Myron E. Rubnitz, MD School of Medical Laboratory Sciences | VA Hines Health Care
A student must have completed at least 90 semester hours (or equivalent) accepted by our affiliated universities and must be approved for application by that university. Alternatively, the student may have a bachelor’s degree and therefore be eligible to apply within seven years. If more than seven years have passed, academic preparation must to be updated. Prerequisites include chemistry (16 semester hours including organic chemistry or biochemistry); biology (16 semester hours including microbiology and immunology); mathematics (1 semester of college-level mathematics); physics and statistics are recommended.
All science courses at Hines have a didactic component and a practical component; this allows the student to learn the theory of the procedures, gain experience in performing these procedures, and make clinical correlations from the laboratory data generated. The student will learn a wide variety of procedures and should become proficient in performing and understanding all commonly performed laboratory procedures.
Clinical Chemistry I (5 hours)
Theory and practice of analytical biochemistry applied to pathological states, methodology and instrumentation. Statistics are applied to reagent preparation, result determination and quality control. Includes clinical significance.
Clinical Chemistry II (3 hours)
Theory and practice of analytical biochemistry applied to specialized tests for drugs, endocrine function and blood gas analysis. The relationship between clinical tests, including molecular biology techniques, and disease states is also included.
Clinical hematology (5 hours)
Study of the origin, development, morphology, physiology and physiopathology of the formed elements of blood and bone marrow. Manual and automated methods of cell counting, differentiation and other special hematological procedures on blood and body fluids used in the diagnosis of diseases.
Clinical hemostasis (2 hours)
Study of the platelet, vascular, coagulation and fibrinolytic systems. Testing procedures and application of the principles of hemostasis related to disease states and therapeutic monitoring are also included.
Clinical immunohematology (4 hours)
Study of red blood cell antigen-antibody systems, antibody screening and identification, compatibility testing and immunopathological conditions. Also included are donor requirements, blood component preparation and hemotherapy.
Clinical immunology (3 hours)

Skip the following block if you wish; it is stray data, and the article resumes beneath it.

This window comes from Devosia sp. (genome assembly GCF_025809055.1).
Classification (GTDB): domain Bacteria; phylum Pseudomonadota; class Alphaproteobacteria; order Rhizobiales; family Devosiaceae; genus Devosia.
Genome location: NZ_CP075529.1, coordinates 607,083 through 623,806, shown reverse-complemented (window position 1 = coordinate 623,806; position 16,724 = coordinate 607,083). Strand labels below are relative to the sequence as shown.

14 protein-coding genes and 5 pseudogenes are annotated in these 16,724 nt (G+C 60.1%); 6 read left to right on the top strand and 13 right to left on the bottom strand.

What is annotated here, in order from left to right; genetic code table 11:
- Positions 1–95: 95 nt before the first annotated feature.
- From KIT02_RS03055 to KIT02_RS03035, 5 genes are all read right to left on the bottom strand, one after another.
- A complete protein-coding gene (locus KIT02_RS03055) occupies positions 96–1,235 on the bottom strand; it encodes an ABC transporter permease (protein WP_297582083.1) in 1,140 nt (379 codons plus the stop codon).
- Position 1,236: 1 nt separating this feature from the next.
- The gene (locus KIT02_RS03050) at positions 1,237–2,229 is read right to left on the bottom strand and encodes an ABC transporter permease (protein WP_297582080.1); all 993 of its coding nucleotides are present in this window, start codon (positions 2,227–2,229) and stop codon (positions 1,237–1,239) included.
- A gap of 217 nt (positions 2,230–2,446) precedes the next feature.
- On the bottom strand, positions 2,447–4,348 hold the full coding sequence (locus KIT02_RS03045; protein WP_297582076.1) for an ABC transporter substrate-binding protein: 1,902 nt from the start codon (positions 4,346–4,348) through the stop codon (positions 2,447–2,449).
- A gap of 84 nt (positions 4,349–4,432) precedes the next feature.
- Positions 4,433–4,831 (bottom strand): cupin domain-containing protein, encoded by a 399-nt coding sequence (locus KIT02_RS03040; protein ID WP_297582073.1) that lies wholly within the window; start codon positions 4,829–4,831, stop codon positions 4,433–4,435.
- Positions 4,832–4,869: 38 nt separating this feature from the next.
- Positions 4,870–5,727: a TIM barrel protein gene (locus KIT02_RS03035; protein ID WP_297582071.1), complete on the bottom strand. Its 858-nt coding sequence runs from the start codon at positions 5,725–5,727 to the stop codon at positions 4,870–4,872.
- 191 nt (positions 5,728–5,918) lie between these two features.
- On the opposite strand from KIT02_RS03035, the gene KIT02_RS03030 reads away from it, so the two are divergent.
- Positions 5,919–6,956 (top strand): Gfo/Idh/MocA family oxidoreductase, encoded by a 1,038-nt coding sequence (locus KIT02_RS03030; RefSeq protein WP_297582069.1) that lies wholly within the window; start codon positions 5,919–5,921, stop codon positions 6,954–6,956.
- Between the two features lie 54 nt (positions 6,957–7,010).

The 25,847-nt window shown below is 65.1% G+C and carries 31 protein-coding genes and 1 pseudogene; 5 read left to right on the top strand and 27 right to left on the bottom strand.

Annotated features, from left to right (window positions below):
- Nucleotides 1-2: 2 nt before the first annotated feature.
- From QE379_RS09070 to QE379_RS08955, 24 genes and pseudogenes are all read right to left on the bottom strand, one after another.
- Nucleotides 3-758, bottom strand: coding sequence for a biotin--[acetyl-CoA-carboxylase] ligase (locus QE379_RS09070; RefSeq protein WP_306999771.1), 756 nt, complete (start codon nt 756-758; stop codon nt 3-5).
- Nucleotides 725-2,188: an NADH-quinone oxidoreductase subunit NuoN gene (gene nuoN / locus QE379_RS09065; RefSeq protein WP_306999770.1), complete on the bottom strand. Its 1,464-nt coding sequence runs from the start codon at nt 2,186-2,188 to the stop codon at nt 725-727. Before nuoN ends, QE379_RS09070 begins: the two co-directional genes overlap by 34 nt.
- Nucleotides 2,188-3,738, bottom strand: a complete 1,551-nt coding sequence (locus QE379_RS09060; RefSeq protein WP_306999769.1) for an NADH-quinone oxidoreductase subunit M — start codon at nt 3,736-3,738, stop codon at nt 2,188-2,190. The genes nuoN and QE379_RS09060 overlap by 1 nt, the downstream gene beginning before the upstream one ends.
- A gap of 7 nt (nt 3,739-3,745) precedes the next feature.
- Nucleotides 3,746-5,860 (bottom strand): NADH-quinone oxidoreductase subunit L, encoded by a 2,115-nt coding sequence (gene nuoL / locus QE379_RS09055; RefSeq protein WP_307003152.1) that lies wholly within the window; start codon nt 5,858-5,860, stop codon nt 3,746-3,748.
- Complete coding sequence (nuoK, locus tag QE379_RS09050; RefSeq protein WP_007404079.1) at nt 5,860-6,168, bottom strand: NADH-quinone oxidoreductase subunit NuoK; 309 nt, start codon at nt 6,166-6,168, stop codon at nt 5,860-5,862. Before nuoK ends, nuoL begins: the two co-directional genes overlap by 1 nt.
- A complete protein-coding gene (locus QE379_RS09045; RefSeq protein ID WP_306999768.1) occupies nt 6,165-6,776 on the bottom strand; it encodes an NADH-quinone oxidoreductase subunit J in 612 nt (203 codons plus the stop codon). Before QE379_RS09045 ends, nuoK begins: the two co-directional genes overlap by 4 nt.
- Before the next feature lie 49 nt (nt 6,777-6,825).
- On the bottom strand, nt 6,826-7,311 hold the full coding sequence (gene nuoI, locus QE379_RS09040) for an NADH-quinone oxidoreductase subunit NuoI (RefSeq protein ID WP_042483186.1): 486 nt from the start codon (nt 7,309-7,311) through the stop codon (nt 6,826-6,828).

Study of the principles of the protective and adverse aspects of cellular and humoral immune responses, the theory and performance of test procedures based on antigen-antibody reactions, and the clinical significance of test results are included.
Clinical Microbiology I (6 hours)
Theory and practice of the isolation and identification of pathogenic bacteria and mycobacteria in clinical specimens through cultures, morphology, biochemical and/or serological reactions and their sensitivity to drugs. The relationship between clinical tests and disease states is also included.
Clinical Microbiology II (1 hour)
Theory and practice of the isolation and identification of fungi, parasites and viruses using morphological, cultural, biochemical and serological methods. The relationship between clinical tests and disease states and epidemiology as it applies to microbiology is also included.
Theory and practice of biochemical analysis and microscopic examination of urine and other bodily fluids. Includes the clinical significance of laboratory data.
Special Topics in Clinical Laboratory Sciences (time)
An overview of medical ethics, approach to the patient, theory and practice of phlebotomy techniques, laboratory safety, applications of laboratory computer systems, and independent clinical research and development. Management and education may also be included in this course for certain affiliate partners.
Clinical management and education (time)
An introduction to the principles and theory of clinical laboratory management and education. The specific professional responsibilities of the medical laboratory scientist in management and education are discussed.
***Course titles and times may vary between affiliated colleges and universities.